Considered the official start of the Christmas season for some, much of the province's finest craft work was showcased at the annual Craft Council of Newfoundland and Labrador's Christmas Craft Fair.

This weekend marked the 44th running of the event, where almost 100 craftspeople presented their handmade gift ideas for the holidays from Thursday to 5 p.m. Sunday. 

Vendors were selling everything from clothing to snacks and decor, and plenty of people stopped by to check out the handmade treasure inside the Jack Byrne Arena in Torbay. 

Jennifer Morgan is a visual artist who makes prints that explore Newfoundland history, and her own family history in particular.

"We found these old postcards that belonged to my Great-Aunt Emma, and they were sent to her 100 years ago in the 1910's," she said.

"We found them in the family house in Coley's Point, Bay Roberts."

Morgan's mother challenged her to make art out of the postcards. In one of her pieces, she compares a contemporary view of the Narrows with one from a postcard dated from 1912.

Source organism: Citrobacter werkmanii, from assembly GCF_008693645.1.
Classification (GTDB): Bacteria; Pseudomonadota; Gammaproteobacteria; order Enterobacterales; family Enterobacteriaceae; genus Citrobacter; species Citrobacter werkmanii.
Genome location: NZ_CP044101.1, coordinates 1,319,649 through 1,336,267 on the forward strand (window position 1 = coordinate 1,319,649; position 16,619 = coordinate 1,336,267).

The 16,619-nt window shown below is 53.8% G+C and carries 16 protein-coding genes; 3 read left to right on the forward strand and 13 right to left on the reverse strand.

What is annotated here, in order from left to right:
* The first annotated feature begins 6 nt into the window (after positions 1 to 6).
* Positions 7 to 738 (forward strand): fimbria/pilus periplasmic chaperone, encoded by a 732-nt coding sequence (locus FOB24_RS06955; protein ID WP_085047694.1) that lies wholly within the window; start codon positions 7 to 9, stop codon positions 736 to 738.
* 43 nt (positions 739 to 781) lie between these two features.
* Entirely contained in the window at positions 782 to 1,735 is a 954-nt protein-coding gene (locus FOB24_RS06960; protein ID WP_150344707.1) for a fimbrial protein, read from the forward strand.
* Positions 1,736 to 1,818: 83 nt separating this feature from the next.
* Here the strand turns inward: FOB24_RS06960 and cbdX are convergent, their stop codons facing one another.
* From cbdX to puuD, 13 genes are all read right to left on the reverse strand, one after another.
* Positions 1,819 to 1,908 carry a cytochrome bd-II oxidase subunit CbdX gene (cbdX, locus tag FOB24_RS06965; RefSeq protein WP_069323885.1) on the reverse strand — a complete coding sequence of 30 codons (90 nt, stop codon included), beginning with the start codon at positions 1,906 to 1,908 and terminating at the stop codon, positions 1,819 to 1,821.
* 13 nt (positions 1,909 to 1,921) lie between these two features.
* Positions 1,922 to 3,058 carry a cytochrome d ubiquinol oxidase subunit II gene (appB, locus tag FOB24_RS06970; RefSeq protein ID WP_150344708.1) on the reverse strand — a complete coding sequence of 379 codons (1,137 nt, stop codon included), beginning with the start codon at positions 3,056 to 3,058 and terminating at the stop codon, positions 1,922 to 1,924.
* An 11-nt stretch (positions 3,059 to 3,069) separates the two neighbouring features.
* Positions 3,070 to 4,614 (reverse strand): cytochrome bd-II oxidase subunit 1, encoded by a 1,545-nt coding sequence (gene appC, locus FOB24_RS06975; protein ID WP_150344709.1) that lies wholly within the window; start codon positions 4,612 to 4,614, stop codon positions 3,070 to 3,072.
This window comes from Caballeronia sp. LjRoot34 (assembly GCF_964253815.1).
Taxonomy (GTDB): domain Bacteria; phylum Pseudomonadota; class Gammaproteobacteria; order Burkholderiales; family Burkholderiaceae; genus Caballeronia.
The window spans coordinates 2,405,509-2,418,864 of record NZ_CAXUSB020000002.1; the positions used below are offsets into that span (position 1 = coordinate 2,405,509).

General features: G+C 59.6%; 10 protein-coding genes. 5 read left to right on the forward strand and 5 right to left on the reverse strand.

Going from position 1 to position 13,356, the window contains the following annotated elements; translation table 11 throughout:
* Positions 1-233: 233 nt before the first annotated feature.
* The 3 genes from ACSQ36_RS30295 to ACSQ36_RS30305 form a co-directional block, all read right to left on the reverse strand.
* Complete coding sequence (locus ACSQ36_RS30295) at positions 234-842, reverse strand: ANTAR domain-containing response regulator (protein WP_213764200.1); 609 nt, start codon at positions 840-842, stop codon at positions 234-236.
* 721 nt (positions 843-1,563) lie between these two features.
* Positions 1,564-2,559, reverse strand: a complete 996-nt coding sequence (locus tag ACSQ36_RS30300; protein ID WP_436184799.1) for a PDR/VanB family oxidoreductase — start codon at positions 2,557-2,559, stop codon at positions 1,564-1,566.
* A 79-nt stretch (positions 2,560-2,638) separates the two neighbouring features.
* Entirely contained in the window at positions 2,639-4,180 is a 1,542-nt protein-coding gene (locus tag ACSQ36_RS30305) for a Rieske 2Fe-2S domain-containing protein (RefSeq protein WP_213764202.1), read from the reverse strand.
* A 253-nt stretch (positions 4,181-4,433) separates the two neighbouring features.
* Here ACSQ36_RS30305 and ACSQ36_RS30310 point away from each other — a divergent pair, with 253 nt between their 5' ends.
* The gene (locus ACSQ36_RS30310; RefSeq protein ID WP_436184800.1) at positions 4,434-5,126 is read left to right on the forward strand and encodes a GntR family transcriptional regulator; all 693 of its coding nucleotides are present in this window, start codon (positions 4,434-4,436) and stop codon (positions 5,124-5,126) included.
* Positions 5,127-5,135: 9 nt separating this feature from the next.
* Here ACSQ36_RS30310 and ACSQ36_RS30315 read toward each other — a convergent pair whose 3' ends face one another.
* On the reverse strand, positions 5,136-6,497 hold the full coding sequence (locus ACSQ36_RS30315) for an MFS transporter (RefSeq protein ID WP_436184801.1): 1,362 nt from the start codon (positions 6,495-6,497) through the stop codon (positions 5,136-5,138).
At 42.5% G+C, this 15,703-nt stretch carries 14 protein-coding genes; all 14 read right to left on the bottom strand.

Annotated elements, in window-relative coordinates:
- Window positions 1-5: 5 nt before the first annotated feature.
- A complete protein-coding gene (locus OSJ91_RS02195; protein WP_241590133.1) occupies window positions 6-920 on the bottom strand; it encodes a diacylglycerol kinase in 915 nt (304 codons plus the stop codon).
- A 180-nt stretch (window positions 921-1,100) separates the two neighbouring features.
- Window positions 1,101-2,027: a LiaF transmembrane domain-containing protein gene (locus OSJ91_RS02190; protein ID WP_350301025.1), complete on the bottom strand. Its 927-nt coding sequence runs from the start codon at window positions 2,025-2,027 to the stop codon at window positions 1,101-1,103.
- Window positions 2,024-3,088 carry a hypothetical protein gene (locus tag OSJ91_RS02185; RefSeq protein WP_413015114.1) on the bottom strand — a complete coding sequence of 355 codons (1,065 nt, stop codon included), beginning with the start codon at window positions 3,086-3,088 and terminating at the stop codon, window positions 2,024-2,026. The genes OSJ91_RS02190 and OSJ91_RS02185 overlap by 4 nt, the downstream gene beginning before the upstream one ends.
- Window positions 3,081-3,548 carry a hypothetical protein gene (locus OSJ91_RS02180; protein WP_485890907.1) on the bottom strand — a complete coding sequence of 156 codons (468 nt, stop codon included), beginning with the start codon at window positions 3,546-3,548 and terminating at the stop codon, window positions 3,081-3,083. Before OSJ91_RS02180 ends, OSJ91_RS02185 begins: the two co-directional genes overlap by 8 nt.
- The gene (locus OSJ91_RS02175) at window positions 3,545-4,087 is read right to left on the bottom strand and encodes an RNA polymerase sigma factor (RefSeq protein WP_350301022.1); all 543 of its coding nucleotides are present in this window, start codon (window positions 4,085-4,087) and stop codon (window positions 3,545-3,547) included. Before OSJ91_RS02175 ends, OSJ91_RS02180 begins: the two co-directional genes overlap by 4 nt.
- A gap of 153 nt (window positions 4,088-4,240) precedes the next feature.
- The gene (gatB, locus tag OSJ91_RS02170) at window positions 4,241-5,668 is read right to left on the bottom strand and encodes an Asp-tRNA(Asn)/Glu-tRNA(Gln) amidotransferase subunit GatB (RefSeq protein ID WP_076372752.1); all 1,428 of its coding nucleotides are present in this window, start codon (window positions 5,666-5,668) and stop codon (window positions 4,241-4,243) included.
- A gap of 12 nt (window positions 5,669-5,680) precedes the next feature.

Jennifer Morgan

Jennifer Morgan's art is made from old postcards she found in a family home in Coley's Point. (Heather Barrett/CBC)

Lori Pitcher was showcasing her business, Seal Skin Treasures, which makes everything from seal skin key chains and slippers to hats, gloves, purses and even coats.

"We work from the basement of our home in Heart's Content," she said. 

Pitcher said the past five years have been very successful for those selling seal skin products.

"People are proud of our heritage, and they're saying, 'You know what? We don't care what the animal rights groups think. This is our heritage, and we're going to wear it.'"

But not all of the crafts on display were derived from the culture of Newfoundland and Labrador.

Roxanne Delage makes her Ragged Ts using a reverse applique technique that's popular with the Mola culture of Panama.

Roxanne Delage

Roxanne Delage has been making a living from selling her Ragged Ts for the past two years. (Heather Barrett/CBC)

"It's a traditional quilting technique. I cut out a piece underneath the t-shirt, sew around the applique and then cut the t-shirt out," she said.

"The jersey rolls up instead of fraying and becomes nice and vintage looking."

Delage has been making the shirts out of her St. John's studio for two years now.

"I've got a picture of a fellow [wearing a Ragged T] in Istanbul, and some people in Scotland and all over the place," she said.

"They've travelled around the world, my Ragged Ts."

With files from Weekend AM